On Tuesday, the commissioners unanimously approved a resolution for a project-specific payment in lieu of taxes (aka PILOT program) supporting Emerson Creek Wind. Located in both Huron and Erie counties, it would be the first project built in the region and will produce enough electricity to power about 94,000 homes.
“This is the largest economic development project in the county,” said Commissioner Terry Boose, noting the board has worked well with Apex Clean Energy, Inc. “We are looking forward to working with them in the future.”
Based in Charlottesville, Va., Apex is a utility-scale developer of renewable energy and is developing several projects in Ohio totaling about $2.6 billion in private investment and 690 construction and operating jobs. It is the developer of Emerson Creek.
Commissioner Skip Wilde, in a separate interview, gave a similar projection as Boose.
“It’s probably one of the biggest economic projects we’re gonna see in a long time,” Wilde said.
“When all the phases are up and running,” the project is expected to bring in about $4.5 million annually to the community, he said.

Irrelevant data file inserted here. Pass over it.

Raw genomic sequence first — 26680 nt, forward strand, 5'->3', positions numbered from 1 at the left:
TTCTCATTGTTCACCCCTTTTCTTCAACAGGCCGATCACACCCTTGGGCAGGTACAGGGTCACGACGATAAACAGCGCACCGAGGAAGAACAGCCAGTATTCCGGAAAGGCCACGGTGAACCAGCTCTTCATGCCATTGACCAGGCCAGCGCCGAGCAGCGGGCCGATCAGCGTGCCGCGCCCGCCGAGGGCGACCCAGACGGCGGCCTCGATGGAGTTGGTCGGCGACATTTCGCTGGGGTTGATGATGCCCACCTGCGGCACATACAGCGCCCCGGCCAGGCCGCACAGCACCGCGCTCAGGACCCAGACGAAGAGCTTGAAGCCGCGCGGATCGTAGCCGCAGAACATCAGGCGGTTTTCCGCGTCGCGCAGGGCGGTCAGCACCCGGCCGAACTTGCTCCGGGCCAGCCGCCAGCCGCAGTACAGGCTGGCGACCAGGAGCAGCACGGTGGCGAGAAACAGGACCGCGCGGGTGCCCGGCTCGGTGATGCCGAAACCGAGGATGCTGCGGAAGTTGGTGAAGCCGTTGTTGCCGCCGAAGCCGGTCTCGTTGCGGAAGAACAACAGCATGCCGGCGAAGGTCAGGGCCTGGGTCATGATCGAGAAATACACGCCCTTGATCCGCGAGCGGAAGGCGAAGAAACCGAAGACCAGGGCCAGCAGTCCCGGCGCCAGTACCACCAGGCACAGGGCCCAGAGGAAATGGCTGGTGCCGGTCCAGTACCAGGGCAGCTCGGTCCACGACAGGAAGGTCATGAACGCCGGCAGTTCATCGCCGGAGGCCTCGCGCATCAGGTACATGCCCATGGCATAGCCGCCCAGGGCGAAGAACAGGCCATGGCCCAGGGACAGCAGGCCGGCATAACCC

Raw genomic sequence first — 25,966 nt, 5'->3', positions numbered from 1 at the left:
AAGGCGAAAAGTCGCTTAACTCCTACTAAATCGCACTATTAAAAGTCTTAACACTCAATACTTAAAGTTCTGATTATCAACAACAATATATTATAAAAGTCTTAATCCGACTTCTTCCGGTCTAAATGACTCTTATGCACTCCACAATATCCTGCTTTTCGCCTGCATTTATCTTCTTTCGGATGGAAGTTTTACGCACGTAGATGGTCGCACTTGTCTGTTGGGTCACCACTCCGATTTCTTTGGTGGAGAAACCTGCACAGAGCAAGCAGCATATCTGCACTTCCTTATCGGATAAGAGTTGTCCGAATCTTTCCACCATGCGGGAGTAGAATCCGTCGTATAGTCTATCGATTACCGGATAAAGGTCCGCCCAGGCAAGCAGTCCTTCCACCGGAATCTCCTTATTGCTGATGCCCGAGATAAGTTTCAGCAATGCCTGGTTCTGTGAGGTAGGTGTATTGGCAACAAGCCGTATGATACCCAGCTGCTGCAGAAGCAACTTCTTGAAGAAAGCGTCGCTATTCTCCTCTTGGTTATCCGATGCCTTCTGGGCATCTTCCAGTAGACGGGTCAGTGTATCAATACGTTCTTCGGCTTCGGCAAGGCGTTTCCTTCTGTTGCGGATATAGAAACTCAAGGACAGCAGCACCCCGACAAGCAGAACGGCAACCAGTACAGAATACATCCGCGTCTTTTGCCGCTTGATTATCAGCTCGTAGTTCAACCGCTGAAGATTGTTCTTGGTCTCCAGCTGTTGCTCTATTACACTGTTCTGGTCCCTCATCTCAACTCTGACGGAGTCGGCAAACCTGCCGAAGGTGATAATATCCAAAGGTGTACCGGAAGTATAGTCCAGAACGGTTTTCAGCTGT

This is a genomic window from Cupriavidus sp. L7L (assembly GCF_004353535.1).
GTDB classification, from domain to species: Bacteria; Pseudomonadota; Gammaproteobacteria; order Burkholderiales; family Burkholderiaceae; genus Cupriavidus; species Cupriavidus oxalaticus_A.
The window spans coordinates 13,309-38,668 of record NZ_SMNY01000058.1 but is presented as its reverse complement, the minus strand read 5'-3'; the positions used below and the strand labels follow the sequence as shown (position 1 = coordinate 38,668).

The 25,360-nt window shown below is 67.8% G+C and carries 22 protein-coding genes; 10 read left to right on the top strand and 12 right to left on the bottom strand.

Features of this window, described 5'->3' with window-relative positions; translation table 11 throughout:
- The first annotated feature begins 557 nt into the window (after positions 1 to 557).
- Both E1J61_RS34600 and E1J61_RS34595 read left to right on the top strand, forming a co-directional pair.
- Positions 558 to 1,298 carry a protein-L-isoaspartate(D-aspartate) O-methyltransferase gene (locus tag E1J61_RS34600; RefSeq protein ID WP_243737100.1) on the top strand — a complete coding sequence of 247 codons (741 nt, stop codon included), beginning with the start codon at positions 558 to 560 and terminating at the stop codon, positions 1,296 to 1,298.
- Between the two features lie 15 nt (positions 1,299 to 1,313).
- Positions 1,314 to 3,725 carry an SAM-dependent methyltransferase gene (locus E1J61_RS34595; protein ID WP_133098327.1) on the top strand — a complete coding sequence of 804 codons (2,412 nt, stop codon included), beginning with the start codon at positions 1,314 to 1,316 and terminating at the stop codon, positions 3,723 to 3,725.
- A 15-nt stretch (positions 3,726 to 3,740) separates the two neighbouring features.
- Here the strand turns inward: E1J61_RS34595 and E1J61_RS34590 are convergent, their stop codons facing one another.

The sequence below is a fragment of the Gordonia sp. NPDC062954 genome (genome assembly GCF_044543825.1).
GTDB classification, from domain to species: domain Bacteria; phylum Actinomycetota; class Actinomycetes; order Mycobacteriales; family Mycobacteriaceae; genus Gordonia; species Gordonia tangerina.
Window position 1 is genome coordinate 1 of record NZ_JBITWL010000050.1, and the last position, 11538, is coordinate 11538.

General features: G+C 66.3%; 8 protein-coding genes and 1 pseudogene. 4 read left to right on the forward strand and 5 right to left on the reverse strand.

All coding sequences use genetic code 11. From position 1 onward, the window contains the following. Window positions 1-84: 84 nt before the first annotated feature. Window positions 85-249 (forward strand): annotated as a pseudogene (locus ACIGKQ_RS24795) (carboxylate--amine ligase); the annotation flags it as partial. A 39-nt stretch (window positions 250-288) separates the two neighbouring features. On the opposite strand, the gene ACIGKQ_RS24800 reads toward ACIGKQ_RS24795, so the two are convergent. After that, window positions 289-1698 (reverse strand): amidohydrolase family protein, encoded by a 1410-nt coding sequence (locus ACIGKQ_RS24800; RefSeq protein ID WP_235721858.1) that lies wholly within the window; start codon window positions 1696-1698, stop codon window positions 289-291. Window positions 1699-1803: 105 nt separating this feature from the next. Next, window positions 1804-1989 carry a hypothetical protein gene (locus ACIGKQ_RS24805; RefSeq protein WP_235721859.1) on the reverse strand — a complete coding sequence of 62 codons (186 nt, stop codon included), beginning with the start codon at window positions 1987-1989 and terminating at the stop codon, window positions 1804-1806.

Ultimately, there should be nearly 120 wind turbines in western Huron County, from Bellevue to Attica.
“That will be over two phases,” Boose said. “It was something the commissioners worked very hard on. We looked at the request for over a year.”
The PILOT program establishes an annual service payment of $9,000 per megawatt of electricity installed for Huron and Erie counties plus various townships and schools.
According to Apex, the commissioners decided a project-specific PILOT was the more prudent option for Huron County than passing a county-wide alternative energy zone (AEZ). An AEZ would have allowed any project developed in the county to qualify for the PILOT or they could have opted to review it on a project-by-project basis.
“It’s not often a rural community like ours receives interest from a company willing to make a private investment of over $800 million and I applaud our commissioners for seizing this opportunity, which will help the region thrive for decades to come,” said Carol Knapp, executive director of the Huron County Development Council.
Monroeville Village Administrator Tom Gray also is pleased with the commissioners’ decision.
“Our commissioners showed tremendous leadership in recognizing the importance of encouraging renewable energy development and the vast local economic development benefits it delivers. The process they led will help attract this local investment while maintaining our agricultural identity,” he said.